The U.S. Environmental Protection Agency (EPA) today waived a regulation preventing the sale of gasoline with more than the 10% ethanol blend now in use for model year 2001- 2006 passenger vehicles, including cars, SUVs, and light pickup trucks.
EPA also announced that no waiver is being granted this year for use of the new fuel – E15 – in any motorcycles, heavy-duty vehicles, or non-road engines because current testing data does not support such a waiver.
Ethanol is corrosive, breaking down engine and fuel system seals. Ethanol is also harder to ignite but burns at higher temperatures, potentially damaging engine and exhaust system components, including air-cleaning catalytic converters. It is also not as fuel efficient as gasoline.
Now the majority of vehicles on the road in the U.S. can safely use the new fuel that contains 15% ethanol, according to the EPA, an assertion that is decried by automakers and refiners who aren’t producing the fuel. Both groups, as well as consumers, could face higher costs because of the ruling.
Last October EPA approved a waiver allowing the use of E15 for MY 2007 and newer cars and light trucks over the objections of automakers and refiners. EPA is currently being sued by a variety of industry groups over its ethanol mandate. Court challenges of the extension of the waiver are likely.
Since engine warranties run 10 years, automakers, or consumers if the warranty is denied or not transferable, could face expensive repairs. How the refiners will respond is also unclear, but another grade of fuel is now needed, or expensive new gasoline pumps that blend varying amounts of ethanol at the point of sale will have to be developed and installed. Neither option appear immanent.
The waiver applies to fuel that contains up to 15% ethanol – known as E15. EPA Administrator Lisa P. Jackson made the decision after a review of the Department of Energy’s “thorough” testing and other available data on E15’s effect on emissions from MY 2001 through 2006 cars and light trucks.
“In our view, EPA has prematurely granted the partial waiver, which – if applied at all – should only be imposed prospectively,” said Michael J. Stanton of Association of International Automobile Manufacturers. AIAM, as part of a coalition of vehicle and engine products associations, is challenging in court EPA’s grant of a partial waiver permitting gasoline with E15 for 2007 model year and newer vehicles.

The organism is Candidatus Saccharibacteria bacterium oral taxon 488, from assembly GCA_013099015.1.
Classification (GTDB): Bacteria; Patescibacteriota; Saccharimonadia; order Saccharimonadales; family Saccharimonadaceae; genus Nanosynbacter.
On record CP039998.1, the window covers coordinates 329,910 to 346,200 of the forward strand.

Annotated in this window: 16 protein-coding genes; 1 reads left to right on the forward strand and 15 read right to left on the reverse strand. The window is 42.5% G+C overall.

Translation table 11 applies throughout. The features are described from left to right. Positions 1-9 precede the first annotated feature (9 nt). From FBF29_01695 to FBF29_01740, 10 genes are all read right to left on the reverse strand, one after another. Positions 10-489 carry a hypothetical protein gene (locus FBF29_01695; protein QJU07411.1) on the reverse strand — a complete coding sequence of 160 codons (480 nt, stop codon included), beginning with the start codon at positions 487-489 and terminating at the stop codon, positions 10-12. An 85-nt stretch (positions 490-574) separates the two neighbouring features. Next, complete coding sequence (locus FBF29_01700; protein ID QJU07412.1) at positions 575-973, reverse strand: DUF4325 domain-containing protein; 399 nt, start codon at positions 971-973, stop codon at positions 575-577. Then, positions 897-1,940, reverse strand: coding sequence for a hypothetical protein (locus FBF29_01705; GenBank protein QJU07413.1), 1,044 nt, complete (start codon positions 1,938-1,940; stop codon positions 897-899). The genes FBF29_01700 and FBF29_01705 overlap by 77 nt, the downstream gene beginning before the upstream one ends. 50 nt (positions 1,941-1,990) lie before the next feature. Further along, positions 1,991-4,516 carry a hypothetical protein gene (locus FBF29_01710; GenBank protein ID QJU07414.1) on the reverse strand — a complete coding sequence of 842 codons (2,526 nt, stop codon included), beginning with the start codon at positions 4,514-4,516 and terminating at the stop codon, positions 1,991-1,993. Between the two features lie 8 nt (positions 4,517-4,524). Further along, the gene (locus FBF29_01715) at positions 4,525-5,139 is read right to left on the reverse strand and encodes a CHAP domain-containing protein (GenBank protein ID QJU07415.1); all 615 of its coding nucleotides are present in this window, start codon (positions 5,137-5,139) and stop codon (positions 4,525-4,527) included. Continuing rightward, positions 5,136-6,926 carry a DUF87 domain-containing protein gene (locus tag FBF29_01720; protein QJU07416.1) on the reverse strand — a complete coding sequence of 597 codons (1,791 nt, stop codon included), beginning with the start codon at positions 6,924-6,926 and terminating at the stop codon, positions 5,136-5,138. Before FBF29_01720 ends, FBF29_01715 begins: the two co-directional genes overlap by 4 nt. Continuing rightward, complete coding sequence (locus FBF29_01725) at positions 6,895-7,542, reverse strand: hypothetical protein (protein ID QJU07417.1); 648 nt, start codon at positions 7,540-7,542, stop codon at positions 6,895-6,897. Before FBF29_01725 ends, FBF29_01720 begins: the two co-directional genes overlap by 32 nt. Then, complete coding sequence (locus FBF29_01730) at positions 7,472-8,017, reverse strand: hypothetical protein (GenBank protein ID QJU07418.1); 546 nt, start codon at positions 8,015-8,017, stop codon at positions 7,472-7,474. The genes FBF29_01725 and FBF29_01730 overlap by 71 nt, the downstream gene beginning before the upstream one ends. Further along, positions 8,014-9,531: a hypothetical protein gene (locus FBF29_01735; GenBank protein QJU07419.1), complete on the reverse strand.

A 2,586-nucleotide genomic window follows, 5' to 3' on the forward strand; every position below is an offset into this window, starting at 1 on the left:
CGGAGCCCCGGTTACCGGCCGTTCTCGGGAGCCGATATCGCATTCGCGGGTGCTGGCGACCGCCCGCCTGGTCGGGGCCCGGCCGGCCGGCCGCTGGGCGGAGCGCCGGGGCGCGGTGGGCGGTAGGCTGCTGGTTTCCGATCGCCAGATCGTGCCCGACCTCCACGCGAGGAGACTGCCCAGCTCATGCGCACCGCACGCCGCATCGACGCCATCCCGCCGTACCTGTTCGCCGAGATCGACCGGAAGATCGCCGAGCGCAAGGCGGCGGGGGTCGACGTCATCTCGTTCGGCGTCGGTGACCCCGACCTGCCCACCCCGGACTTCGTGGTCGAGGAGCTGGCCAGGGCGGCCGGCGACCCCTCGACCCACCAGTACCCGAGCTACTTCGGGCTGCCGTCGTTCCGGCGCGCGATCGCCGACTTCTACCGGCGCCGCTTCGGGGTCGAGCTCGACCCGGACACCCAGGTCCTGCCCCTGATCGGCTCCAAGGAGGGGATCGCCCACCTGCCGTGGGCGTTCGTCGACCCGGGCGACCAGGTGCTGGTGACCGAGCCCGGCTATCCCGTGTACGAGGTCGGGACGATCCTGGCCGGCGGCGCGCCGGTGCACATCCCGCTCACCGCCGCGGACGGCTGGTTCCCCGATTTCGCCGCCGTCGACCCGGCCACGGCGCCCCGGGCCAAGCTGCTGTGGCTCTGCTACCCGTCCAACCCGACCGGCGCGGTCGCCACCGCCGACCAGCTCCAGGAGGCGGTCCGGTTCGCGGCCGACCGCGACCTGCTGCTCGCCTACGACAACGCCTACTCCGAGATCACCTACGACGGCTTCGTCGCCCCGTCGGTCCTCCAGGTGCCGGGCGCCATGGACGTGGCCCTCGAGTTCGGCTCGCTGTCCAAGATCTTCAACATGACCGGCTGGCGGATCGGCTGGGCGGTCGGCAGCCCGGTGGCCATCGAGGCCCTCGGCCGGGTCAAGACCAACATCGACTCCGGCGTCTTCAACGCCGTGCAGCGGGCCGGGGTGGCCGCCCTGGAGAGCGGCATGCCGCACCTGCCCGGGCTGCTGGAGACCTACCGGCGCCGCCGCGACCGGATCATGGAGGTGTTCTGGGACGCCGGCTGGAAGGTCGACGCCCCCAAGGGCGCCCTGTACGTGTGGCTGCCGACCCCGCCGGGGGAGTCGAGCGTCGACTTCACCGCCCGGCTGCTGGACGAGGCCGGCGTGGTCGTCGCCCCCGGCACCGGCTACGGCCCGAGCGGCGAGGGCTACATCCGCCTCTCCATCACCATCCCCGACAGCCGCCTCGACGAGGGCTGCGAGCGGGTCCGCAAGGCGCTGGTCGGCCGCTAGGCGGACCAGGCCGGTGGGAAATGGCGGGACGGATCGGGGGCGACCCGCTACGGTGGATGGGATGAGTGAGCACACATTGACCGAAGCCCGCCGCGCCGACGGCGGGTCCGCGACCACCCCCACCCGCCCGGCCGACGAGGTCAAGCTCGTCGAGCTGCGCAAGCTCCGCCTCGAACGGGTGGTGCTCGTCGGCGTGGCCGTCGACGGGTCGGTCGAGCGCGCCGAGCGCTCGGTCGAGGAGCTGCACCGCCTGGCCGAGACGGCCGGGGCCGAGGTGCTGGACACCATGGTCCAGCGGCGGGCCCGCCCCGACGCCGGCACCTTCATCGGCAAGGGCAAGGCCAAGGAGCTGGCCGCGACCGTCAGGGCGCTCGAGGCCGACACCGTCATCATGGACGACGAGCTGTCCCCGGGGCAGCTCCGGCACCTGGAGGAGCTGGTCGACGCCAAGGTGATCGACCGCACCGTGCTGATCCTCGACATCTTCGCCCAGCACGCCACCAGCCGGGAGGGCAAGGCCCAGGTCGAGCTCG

Ethanol production is heavily subsidized by taxpayers, while imports of less expensive, more efficient sugar cane versions are effectively blocked by taxes. Currently U.S. taxpayers are handing agribusiness a subsidy of about $7 billion annually to use corn to make ethanol, according to the Congressional Budget Office.
Critics of the subsidy say, correctly, that virtually all of the ethanol used in the U.S. comes from corn, thereby raising the price of food. Producing ethanol from corn is also energy intensive, thereby increasing greenhouse gas emissions. Ethanol fuel also has less energy density than gasoline, meaning mileage reductions of up to 25% are possible for E85.
EPA granted the waiver after considering the E15 petition submitted by Growth Energy and 54 ethanol manufacturers in March 2009.
The Energy Independence and Security Act of 2007 mandated an increase in the overall volume of renewable fuels into the marketplace, reaching a 36 billion gallon total in 2022. Ethanol is considered a renewable fuel because it is produced from plant products or wastes and not from fossil fuels.
Thus far taxpayers have little to show for the billions of dollars in subsidies doled out to special interest groups under the act, as energy is neither independent nor secure in the U.S. Oil import peaked in 2005 at 420 million barrels, and have remained below that level as the ongoing Great Recession took hold in 2008. During the past six months though, oil imports have averaged 381,000/month or more than the peak imports in 2005 on an annual basis.
The U.S. Energy Information Administration won’t release it annual projects until march 2011, but a preliminary report last December project a decline.
“Recently completed testing and data analysis show that E15 does not harm emissions control equipment in newer cars and light trucks,” said EPA Administrator Lisa P. Jackson. “Wherever sound science and the law support steps to allow more home-grown fuels in America’s vehicles, this administration takes those steps.”
These waivers represent one of a number of controversial actions that EPA says are needed from federal, state and industry to commercialize E15 gasoline blends.
EPA is developing requirements to ensure that E15 is properly labeled at the gas pump. Since E15 will likely be priced lower than current E10 fuel if oil prices keep rising, its use will become widespread even in older vehicles that might be damaged by it, critics contend.